I’ll admit, at first I was just in it for the name. But the truth is that, ridiculous as it sounds, DJ Windows XP may be the best house producer around right now. Every track is jam-packed with feeling. Top cut: “Maybe It Was Me.”


3. Palms Trax – Equation [Lobster Theremin, 2013]

Still my favorite release on the too-cool-for-school label Lobster Theremin. At first, Equation feels almost simplistic, but that belies a melodic complexity that emerges on repeat listen. Top cut: “Late Jam.”

TUTORIAL: Classic analog lead with Diva and Synth1

Welcome to the third installment of The G’s guide to Synthwave Patch Creation! (New readers, please check out our previous tutorials: Juno-style polysynth for TAL U-No-Lx and resonant bass for Diva and PG-8X.)  This week we have the illustrious Jonathan Nicol on board with a fantastic lead patch. Jonathan is the genius behind Oblivion Sound Labs, who currently offer an excellent Juno 60-style chorus VST and a great synthwave-inspired Diva soundbank–absolutely free. He’s also my go-to guy whenever I get stuck and need some advice on patch creation. So without further ado, over to Jonathan! -G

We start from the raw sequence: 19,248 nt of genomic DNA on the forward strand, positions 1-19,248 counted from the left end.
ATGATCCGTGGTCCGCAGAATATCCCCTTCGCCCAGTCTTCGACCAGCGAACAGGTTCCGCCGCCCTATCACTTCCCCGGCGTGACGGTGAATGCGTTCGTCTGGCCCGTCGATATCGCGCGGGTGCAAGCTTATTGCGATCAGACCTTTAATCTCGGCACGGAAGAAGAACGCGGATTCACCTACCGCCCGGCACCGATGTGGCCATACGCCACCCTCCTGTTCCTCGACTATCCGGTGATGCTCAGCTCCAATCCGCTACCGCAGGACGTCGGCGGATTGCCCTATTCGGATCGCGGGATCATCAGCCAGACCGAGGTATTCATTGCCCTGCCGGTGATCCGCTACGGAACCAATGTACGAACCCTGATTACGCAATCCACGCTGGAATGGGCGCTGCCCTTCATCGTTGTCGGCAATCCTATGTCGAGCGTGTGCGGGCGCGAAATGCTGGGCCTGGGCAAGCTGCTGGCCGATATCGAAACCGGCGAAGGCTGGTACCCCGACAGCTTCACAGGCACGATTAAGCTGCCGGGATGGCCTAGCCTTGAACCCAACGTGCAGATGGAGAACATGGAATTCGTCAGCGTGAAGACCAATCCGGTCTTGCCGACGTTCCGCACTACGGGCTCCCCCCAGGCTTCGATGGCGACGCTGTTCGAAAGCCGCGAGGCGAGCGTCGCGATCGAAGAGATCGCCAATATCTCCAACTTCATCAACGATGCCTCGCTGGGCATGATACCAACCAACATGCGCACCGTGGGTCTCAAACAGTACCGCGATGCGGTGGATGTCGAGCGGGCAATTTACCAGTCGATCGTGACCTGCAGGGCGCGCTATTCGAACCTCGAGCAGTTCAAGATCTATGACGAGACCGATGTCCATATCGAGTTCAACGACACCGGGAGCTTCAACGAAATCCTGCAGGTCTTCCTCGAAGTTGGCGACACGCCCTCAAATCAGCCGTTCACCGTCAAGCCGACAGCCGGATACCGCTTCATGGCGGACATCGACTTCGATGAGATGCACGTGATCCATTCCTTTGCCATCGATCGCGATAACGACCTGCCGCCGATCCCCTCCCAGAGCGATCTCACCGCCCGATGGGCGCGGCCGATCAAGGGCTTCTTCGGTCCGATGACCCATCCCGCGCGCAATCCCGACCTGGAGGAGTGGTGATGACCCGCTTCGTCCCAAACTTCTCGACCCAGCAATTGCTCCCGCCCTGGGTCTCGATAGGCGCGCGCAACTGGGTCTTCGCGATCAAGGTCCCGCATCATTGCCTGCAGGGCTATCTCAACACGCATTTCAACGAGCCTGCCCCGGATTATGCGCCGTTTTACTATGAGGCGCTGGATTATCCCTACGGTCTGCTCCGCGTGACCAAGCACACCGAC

Memorable synthesizer solos are a feature of many great synthwave tracks. In this tutorial I will show you how to create an classic analog style lead in Diva, an excellent virtual analog synth from U-He that models several well known hardware synthesizers from the late 1970s and 1980s. I will also show you how to program a similar lead in Synth1, which is a great alternative if you don’t own Diva.

1. Patch initialization 

After launching Diva navigate to the Patches tab and in the directory tree open the folder named “8 Templates”. This folder contains initialization presets for each of the different synths that Diva models. In the upper pane click the preset named “INIT Jupe-8” to configure Diva to emulate Roland’s Jupiter 8 synthesizer. Switch back to the Main tab and here’s what you should see:


2. Oscillators